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Sci-fi Novel - Underground City - Part 19

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muratkbesiroglu
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last yearBusy5 min read

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Part 1 - 2
Part 3
Part 4
Part 5
Part 6
Part 7
Part 8
Part 9
Part 10
Part 11
Part 12
Part 13
Part 14
Part 15
Part 16
Part 17
Part 18

Part 19

Omay had decided to send a new delegation to Nemrut, who welcomed the ambassadors of Yerşehir much more warmly than Eastern Rome. Because of the safe road, Sitta was sent to Nemrut without soldiers, accompanied by a diplomat, a young cyclist like himself. The apparent agenda was to build mini train rails into the tunnel between the two friendly cities to strengthen trade. Omay's main intention was to get support from the people of Nemrut in the fight against robots. Although they feared robots, it was clear that they did not see it as a sin to resist them like the Eastern Romans. On the contrary, they hated them and tried to resist them with the giant balls they had built about twenty years ago. The result, of course, was a disaster, but at least they did not attribute this rebel to a sin such as the conservatives in Yerşehir or the Eastern Romans.

Sitta and the young diplomat, Komran, jumped on one-wheel bikes with leather bags on their backs and started pedaling to Mount Nemrut. Their goal was to reach Nemrut within three days. They did not have to carry a large load of foods due to the inn and fountains built on the road. There were only little machine pistols in their bags, they would like to reach Nemrut as soon as possible, so they didn't even come side by side on the road and chatted, they just said a few words to each other, and they continued on the way. They were not in a hurry for no reason; President Omay herself expressed that she had bad feelings, they should get Nemrut's military support as soon as possible.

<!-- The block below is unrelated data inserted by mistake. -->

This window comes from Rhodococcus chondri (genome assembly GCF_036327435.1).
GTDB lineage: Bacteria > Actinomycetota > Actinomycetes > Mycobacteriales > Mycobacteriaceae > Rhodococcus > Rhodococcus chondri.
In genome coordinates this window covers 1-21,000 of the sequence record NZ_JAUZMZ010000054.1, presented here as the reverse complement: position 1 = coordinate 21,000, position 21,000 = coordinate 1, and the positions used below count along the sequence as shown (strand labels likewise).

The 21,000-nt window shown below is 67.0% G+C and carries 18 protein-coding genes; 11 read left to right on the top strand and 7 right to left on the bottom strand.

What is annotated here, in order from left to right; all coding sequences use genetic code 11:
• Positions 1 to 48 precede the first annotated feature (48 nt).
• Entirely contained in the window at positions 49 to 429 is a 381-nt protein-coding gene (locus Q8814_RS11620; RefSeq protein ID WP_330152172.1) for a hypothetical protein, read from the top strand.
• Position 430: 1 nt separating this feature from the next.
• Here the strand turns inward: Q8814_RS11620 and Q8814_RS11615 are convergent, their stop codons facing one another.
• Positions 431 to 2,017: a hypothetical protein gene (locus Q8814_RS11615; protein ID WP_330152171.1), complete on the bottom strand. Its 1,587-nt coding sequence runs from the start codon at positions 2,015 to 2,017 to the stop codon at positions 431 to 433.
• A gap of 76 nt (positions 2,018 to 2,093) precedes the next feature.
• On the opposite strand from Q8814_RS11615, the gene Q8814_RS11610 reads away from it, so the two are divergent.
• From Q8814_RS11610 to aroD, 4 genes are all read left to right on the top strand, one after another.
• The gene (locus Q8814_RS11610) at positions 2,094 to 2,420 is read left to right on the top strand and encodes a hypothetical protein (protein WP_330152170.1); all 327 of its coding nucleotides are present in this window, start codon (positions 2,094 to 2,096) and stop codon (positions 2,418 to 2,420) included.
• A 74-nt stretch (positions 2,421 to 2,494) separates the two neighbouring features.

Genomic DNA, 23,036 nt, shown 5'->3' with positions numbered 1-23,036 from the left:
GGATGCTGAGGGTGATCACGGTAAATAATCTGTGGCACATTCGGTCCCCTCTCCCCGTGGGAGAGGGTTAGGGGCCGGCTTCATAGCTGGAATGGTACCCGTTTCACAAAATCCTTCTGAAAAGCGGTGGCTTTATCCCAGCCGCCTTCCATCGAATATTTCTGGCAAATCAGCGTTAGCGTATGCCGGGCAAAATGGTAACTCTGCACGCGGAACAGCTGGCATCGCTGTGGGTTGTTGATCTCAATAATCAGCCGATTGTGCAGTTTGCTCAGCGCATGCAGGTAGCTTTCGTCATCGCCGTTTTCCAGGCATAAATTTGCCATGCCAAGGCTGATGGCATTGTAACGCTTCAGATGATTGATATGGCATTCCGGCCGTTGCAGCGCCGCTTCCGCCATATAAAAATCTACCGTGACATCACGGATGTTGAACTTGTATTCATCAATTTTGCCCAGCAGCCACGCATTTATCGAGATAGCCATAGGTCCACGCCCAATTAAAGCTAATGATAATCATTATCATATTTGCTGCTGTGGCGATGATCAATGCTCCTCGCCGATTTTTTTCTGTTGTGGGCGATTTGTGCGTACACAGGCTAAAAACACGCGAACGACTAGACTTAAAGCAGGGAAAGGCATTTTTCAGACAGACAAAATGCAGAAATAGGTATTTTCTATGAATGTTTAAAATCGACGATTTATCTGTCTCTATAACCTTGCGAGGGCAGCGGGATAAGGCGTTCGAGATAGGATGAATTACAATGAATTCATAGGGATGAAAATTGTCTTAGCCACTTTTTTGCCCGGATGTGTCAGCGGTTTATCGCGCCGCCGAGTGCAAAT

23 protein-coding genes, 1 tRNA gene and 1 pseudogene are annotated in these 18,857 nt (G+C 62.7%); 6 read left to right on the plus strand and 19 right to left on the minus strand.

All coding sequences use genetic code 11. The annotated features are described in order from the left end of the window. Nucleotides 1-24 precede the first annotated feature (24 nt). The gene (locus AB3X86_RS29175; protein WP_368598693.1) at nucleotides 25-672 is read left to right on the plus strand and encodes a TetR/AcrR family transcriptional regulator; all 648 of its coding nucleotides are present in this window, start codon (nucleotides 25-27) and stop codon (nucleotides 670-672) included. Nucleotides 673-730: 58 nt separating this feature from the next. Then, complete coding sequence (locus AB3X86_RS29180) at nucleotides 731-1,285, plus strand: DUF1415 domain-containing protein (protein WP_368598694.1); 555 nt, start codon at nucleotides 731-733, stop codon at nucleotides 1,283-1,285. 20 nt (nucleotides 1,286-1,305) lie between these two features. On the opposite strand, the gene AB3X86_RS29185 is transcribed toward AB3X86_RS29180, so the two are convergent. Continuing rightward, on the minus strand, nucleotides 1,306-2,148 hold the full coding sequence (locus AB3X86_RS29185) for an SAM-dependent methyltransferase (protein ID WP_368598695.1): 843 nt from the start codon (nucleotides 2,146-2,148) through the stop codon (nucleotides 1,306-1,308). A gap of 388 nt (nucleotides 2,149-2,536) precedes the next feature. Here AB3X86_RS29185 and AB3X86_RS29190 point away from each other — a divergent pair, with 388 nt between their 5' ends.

When they approached Mount Nemrut, the underground tunnels were inclined upwards, they turned the pedals uphill with great determination and reached Nemrut at the time they planned. The entrance to the city was thirteen floors below the ground, and at first sight, everything seemed normal.

With the steel ropes drawn by the horses, they went up to the heart of the mountain in an elevator, to the palace of the King Nemrut located in the seventh floor. At the entrance of the palace, they were greeted by the giant eagle and lion head sculptures. There was a general excitement in the palace, where the soldiers were running around, leaving only one guard at the outside door. In the courtyard of the palace, this time they met the giant head statues that they thought were the heads of their dead kings. A royal guard met Sitta and Komran. He said that the robots occupied the upper floors of the city, that they could enter the palace at any time so that the king or a senior official assigned by him would not be able to meet with them. Komran gave the letter of President Omay to the official, and they rushed turning the pedals of one-wheeled bicycles to deliver the news to Yerşehir as soon as possible.

When the attack on Nemrut was heard, a widespread rush occurred in Yerşehir, and the public gathered in small amphitheaters in every neighborhood to discuss how they could help the military in a possible attack. In the neighborhood forums, measures such as increasing arms production for war preparedness, encouraging voluntary participation in the army, increasing agricultural production, restricting the production of luxury goods outside of food and weapons, saving food and energy, and involving students in the war were discussed. President Omay was praised for her effort to foresee what would happen and to take measures, and Hader was criticized for defending the idea that they could get rid of the tyranny by subjugating robots. Among the conservatives, there were also those who argued that the people of Nemrut were punished because of their rebellious actions, but they were a minority.

Omay stated that the extraordinary circumstances needed special precautions and Akman had taken out from the mental hospital and returned him with his consultancy duties. Omay hoped that he was thinking about his impulsive actions leading him being sent to the mental hospital and that he had learned a lesson from this. On the other hand, she was worried that he was offended because she couldn't protect him. When she first met him, she saw her worries were out of place. Akman was sent to a place like his home, so he had neither offended anyone nor learned any lessons. He had embraced the mental hospital as if it was the place where he was born. He praised the patients, musicians, and other officials there, and said that he used the time he spent there efficiently.

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